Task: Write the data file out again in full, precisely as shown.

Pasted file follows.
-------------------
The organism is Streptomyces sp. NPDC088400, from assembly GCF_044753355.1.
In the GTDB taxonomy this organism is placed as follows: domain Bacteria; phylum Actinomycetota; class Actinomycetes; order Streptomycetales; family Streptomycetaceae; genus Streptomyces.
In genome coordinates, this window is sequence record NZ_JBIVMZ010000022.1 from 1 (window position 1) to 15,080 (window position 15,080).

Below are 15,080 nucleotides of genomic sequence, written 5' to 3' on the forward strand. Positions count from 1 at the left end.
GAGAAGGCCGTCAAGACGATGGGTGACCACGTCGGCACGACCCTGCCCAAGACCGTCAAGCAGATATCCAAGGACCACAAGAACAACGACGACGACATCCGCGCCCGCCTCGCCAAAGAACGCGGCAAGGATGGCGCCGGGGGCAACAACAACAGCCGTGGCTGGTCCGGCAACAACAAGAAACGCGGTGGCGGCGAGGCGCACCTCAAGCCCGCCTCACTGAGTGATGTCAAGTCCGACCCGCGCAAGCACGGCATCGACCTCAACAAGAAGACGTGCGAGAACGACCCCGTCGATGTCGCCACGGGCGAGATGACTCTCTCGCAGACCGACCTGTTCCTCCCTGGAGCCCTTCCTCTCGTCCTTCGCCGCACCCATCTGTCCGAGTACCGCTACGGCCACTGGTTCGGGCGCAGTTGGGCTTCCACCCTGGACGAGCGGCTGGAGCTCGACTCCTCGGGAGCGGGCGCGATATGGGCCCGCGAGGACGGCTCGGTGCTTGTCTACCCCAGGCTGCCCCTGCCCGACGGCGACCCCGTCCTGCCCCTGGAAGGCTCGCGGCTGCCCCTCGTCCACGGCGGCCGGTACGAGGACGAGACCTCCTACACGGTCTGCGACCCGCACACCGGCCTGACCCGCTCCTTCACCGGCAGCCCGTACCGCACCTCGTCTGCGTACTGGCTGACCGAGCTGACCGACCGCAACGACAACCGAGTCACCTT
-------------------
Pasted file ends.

The organism is Streptomyces sp. NPDC088400, from assembly GCF_044753355.1.
In the GTDB taxonomy this organism is placed as follows: domain Bacteria; phylum Actinomycetota; class Actinomycetes; order Streptomycetales; family Streptomycetaceae; genus Streptomyces.
In genome coordinates, this window is sequence record NZ_JBIVMZ010000022.1 from 1 (window position 1) to 15,080 (window position 15,080).

Below are 15,080 nucleotides of genomic sequence, written 5' to 3' on the forward strand. Positions count from 1 at the left end.
GAGAAGGCCGTCAAGACGATGGGTGACCACGTCGGCACGACCCTGCCCAAGACCGTCAAGCAGATATCCAAGGACCACAAGAACAACGACGACGACATCCGCGCCCGCCTCGCCAAAGAACGCGGCAAGGATGGCGCCGGGGGCAACAACAACAGCCGTGGCTGGTCCGGCAACAACAAGAAACGCGGTGGCGGCGAGGCGCACCTCAAGCCCGCCTCACTGAGTGATGTCAAGTCCGACCCGCGCAAGCACGGCATCGACCTCAACAAGAAGACGTGCGAGAACGACCCCGTCGATGTCGCCACGGGCGAGATGACTCTCTCGCAGACCGACCTGTTCCTCCCTGGAGCCCTTCCTCTCGTCCTTCGCCGCACCCATCTGTCCGAGTACCGCTACGGCCACTGGTTCGGGCGCAGTTGGGCTTCCACCCTGGACGAGCGGCTGGAGCTCGACTCCTCGGGAGCGGGCGCGATATGGGCCCGCGAGGACGGCTCGGTGCTTGTCTACCCCAGGCTGCCCCTGCCCGACGGCGACCCCGTCCTGCCCCTGGAAGGCTCGCGGCTGCCCCTCGTCCACGGCGGCCGGTACGAGGACGAGACCTCCTACACGGTCTGCGACCCGCACACCGGCCTGACCCGCTCCTTCACCGGCAGCCCGTACCGCACCTCGTCTGCGTACTGGCTGACCGAGCTGACCGACCGCAACGACAACCGAGTCACCTT